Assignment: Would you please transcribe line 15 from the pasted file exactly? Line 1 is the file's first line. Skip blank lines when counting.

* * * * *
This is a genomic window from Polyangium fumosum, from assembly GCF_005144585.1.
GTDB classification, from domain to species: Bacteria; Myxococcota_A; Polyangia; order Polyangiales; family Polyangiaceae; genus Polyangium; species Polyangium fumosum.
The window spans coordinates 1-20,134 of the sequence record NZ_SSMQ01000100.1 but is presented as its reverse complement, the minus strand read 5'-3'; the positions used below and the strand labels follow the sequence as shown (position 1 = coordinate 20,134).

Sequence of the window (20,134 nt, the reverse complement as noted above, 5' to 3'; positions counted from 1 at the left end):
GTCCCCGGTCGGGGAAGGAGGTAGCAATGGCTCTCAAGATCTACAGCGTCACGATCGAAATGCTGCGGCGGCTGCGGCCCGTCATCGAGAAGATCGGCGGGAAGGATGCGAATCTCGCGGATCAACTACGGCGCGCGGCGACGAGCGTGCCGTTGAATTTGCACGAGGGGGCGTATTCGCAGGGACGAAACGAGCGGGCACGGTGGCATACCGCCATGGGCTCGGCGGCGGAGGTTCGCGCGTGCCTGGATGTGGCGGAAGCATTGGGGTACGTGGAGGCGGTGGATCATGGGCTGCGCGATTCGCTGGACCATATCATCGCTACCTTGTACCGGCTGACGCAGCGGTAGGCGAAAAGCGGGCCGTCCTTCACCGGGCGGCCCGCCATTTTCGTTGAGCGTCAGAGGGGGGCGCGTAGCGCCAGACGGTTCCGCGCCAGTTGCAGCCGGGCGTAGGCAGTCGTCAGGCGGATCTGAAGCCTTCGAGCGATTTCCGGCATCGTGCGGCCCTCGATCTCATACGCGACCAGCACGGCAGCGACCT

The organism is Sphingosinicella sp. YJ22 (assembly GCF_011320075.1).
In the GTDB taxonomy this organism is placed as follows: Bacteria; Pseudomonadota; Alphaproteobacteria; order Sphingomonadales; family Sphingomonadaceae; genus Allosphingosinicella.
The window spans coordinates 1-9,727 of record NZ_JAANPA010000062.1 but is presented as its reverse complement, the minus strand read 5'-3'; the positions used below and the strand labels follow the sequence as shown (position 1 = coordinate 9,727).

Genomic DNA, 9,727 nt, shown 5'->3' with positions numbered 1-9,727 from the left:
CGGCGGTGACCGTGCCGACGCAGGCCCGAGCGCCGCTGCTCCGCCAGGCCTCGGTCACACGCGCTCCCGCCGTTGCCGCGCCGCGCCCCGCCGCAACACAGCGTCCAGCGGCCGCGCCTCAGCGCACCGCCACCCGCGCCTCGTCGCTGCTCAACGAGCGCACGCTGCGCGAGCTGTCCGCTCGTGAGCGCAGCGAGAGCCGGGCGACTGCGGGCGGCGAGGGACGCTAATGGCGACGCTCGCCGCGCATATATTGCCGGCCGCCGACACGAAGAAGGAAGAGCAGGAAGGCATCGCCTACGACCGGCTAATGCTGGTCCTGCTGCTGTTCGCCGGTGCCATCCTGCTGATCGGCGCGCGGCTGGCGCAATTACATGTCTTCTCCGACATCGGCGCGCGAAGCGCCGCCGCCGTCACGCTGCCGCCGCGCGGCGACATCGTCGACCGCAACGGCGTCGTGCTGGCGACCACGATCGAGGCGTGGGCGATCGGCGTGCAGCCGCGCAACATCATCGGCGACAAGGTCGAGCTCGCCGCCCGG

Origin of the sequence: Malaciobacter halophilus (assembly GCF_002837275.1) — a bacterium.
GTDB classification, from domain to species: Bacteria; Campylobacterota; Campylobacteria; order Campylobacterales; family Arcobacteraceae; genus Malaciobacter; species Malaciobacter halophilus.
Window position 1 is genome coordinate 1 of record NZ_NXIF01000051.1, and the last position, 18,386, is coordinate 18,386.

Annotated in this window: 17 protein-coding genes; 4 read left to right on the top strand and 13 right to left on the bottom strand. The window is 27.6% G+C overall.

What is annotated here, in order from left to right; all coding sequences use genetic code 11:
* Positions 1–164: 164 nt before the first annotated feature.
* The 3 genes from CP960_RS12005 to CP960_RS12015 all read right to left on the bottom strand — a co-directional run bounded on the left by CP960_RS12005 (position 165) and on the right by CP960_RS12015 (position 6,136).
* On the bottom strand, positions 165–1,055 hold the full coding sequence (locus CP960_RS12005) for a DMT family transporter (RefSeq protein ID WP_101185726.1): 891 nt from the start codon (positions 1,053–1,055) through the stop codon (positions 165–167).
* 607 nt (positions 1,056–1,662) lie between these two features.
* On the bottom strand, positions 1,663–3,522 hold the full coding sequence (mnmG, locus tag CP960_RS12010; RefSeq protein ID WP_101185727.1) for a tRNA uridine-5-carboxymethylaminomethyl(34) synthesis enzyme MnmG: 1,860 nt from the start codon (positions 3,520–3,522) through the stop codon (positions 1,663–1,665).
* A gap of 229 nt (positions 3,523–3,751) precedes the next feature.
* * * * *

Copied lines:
What is annotated here, in order from left to right; all coding sequences use genetic code 11: